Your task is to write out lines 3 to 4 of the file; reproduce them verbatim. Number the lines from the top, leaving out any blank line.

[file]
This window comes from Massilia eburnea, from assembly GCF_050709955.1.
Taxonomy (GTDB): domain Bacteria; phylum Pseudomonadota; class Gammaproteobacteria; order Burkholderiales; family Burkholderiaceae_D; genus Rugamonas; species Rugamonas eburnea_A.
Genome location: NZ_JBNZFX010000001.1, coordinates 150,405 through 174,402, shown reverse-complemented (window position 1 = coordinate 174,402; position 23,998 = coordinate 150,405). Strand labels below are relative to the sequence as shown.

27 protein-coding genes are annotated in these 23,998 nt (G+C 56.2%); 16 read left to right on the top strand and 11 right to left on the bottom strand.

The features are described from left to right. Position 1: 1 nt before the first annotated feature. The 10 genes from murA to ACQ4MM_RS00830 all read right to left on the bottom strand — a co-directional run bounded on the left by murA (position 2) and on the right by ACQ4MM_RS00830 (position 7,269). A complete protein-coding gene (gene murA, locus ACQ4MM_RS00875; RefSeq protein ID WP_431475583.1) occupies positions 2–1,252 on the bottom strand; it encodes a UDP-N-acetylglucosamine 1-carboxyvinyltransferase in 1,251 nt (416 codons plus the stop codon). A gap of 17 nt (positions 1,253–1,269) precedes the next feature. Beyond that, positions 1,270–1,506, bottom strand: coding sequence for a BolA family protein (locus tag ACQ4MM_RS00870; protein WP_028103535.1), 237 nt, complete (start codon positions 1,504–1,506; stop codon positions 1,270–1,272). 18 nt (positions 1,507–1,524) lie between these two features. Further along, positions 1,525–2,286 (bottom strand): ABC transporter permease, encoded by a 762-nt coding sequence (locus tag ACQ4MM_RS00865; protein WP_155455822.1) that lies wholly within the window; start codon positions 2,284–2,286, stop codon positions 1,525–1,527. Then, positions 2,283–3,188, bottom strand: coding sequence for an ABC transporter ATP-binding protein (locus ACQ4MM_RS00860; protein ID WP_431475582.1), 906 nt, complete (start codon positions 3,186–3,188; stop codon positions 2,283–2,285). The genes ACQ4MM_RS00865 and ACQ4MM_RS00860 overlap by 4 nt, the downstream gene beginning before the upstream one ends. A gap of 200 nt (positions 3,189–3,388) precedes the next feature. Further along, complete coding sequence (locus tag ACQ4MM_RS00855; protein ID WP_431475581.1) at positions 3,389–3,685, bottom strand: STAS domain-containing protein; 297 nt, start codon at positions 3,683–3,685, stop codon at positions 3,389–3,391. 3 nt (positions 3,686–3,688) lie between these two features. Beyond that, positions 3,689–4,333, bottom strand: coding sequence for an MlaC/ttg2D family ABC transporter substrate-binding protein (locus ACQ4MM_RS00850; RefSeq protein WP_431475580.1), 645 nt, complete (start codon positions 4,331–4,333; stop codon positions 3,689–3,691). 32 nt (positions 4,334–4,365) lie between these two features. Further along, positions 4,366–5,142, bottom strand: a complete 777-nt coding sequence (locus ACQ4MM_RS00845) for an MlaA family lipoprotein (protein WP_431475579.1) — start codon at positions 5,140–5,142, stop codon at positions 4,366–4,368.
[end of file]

Genome location: NZ_JBNZFX010000001.1, coordinates 150,405 through 174,402, shown reverse-complemented (window position 1 = coordinate 174,402; position 23,998 = coordinate 150,405). Strand labels below are relative to the sequence as shown.

27 protein-coding genes are annotated in these 23,998 nt (G+C 56.2%); 16 read left to right on the top strand and 11 right to left on the bottom strand.